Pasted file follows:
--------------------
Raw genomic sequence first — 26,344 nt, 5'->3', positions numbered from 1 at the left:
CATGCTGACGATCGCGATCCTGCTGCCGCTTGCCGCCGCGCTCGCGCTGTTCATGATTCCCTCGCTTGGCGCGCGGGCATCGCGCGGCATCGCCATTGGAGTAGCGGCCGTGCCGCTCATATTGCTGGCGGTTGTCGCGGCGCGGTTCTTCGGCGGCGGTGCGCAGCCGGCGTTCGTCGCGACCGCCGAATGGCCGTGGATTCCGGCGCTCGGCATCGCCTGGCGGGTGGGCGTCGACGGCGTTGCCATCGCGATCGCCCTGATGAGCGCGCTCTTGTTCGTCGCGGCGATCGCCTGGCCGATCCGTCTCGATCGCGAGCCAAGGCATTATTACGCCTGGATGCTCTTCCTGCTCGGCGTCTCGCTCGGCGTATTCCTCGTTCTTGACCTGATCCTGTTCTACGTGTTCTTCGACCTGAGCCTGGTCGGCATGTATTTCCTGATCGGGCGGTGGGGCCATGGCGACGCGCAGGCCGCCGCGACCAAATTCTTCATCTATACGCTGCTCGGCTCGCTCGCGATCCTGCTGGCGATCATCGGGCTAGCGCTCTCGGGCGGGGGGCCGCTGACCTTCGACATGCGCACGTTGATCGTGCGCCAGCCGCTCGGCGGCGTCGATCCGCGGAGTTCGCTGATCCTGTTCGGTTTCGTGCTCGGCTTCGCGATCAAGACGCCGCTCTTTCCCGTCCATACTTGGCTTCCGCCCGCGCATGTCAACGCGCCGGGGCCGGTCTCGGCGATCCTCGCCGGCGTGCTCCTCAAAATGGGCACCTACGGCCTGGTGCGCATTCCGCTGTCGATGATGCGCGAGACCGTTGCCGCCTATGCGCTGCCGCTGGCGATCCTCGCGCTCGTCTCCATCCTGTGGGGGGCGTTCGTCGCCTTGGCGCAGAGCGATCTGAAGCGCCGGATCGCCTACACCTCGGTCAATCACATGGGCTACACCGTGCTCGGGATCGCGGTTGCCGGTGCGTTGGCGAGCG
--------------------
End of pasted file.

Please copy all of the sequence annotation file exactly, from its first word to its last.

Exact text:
Raw genomic sequence first — 26,344 nt, 5'->3', positions numbered from 1 at the left:
CATGCTGACGATCGCGATCCTGCTGCCGCTTGCCGCCGCGCTCGCGCTGTTCATGATTCCCTCGCTTGGCGCGCGGGCATCGCGCGGCATCGCCATTGGAGTAGCGGCCGTGCCGCTCATATTGCTGGCGGTTGTCGCGGCGCGGTTCTTCGGCGGCGGTGCGCAGCCGGCGTTCGTCGCGACCGCCGAATGGCCGTGGATTCCGGCGCTCGGCATCGCCTGGCGGGTGGGCGTCGACGGCGTTGCCATCGCGATCGCCCTGATGAGCGCGCTCTTGTTCGTCGCGGCGATCGCCTGGCCGATCCGTCTCGATCGCGAGCCAAGGCATTATTACGCCTGGATGCTCTTCCTGCTCGGCGTCTCGCTCGGCGTATTCCTCGTTCTTGACCTGATCCTGTTCTACGTGTTCTTCGACCTGAGCCTGGTCGGCATGTATTTCCTGATCGGGCGGTGGGGCCATGGCGACGCGCAGGCCGCCGCGACCAAATTCTTCATCTATACGCTGCTCGGCTCGCTCGCGATCCTGCTGGCGATCATCGGGCTAGCGCTCTCGGGCGGGGGGCCGCTGACCTTCGACATGCGCACGTTGATCGTGCGCCAGCCGCTCGGCGGCGTCGATCCGCGGAGTTCGCTGATCCTGTTCGGTTTCGTGCTCGGCTTCGCGATCAAGACGCCGCTCTTTCCCGTCCATACTTGGCTTCCGCCCGCGCATGTCAACGCGCCGGGGCCGGTCTCGGCGATCCTCGCCGGCGTGCTCCTCAAAATGGGCACCTACGGCCTGGTGCGCATTCCGCTGTCGATGATGCGCGAGACCGTTGCCGCCTATGCGCTGCCGCTGGCGATCCTCGCGCTCGTCTCCATCCTGTGGGGGGCGTTCGTCGCCTTGGCGCAGAGCGATCTGAAGCGCCGGATCGCCTACACCTCGGTCAATCACATGGGCTACACCGTGCTCGGGATCGCGGTTGCCGGTGCGTTGGCGAGCG